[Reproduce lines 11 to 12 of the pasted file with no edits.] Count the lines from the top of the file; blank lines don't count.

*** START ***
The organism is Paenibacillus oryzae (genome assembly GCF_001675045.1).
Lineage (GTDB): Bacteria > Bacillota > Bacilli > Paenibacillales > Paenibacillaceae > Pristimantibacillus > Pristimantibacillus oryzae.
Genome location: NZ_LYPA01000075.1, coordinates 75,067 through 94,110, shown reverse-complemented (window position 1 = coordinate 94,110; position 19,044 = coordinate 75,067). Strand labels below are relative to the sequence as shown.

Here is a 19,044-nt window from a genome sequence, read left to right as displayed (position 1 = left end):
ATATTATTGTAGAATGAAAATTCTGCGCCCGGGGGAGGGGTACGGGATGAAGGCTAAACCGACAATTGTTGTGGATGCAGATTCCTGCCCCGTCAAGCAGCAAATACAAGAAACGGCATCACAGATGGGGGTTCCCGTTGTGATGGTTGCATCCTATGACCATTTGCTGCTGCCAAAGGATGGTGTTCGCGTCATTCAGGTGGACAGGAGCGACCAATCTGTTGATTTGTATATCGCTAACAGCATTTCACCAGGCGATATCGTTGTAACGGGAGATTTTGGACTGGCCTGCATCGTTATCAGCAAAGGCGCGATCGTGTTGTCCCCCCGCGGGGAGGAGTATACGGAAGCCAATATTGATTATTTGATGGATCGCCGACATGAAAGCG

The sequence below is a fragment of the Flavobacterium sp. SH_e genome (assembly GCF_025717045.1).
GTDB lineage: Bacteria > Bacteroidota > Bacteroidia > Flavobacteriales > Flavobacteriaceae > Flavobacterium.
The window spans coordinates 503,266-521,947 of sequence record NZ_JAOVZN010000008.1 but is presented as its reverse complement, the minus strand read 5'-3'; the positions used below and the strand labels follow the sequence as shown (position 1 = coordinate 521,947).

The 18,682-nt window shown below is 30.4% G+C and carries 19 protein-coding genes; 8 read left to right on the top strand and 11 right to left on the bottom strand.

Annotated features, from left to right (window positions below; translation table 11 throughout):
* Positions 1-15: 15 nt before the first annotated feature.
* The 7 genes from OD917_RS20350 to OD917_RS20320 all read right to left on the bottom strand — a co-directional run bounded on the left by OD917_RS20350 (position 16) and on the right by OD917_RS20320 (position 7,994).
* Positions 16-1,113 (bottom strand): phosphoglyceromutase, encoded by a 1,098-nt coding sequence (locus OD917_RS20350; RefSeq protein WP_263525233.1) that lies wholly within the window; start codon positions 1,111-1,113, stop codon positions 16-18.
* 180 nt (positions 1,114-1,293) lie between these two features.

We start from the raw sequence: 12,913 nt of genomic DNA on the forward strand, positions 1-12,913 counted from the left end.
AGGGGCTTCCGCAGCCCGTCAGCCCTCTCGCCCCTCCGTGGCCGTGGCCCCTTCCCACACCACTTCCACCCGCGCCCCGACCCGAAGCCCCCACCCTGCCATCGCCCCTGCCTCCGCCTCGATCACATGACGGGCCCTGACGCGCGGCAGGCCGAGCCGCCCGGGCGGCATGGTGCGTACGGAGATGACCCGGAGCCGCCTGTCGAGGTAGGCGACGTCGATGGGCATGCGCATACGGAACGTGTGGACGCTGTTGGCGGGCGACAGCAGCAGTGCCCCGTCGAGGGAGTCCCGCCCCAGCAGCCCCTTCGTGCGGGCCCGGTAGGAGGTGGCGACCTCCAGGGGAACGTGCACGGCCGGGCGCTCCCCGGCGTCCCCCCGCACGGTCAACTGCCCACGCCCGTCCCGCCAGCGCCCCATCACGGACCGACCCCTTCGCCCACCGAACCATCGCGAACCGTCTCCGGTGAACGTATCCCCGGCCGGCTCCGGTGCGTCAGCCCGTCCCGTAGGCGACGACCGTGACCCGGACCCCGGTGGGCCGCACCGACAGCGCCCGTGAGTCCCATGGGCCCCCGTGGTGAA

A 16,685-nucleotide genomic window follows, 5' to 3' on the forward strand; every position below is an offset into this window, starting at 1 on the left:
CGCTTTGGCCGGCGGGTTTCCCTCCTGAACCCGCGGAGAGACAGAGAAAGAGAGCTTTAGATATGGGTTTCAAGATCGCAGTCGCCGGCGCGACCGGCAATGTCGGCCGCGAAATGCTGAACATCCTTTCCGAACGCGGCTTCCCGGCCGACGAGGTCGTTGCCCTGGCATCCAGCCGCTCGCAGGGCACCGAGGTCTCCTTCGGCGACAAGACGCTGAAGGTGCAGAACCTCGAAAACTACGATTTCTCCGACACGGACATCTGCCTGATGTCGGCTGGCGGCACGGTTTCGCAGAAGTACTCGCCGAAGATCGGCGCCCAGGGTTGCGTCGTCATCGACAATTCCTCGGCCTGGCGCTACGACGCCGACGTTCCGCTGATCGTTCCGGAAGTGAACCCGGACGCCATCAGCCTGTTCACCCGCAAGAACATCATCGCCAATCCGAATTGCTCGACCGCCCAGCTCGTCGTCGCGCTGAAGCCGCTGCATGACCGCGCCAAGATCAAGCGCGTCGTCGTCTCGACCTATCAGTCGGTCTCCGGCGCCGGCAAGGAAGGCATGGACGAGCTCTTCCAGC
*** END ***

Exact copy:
* Positions 1-15: 15 nt before the first annotated feature.
* The 7 genes from OD917_RS20350 to OD917_RS20320 all read right to left on the bottom strand — a co-directional run bounded on the left by OD917_RS20350 (position 16) and on the right by OD917_RS20320 (position 7,994).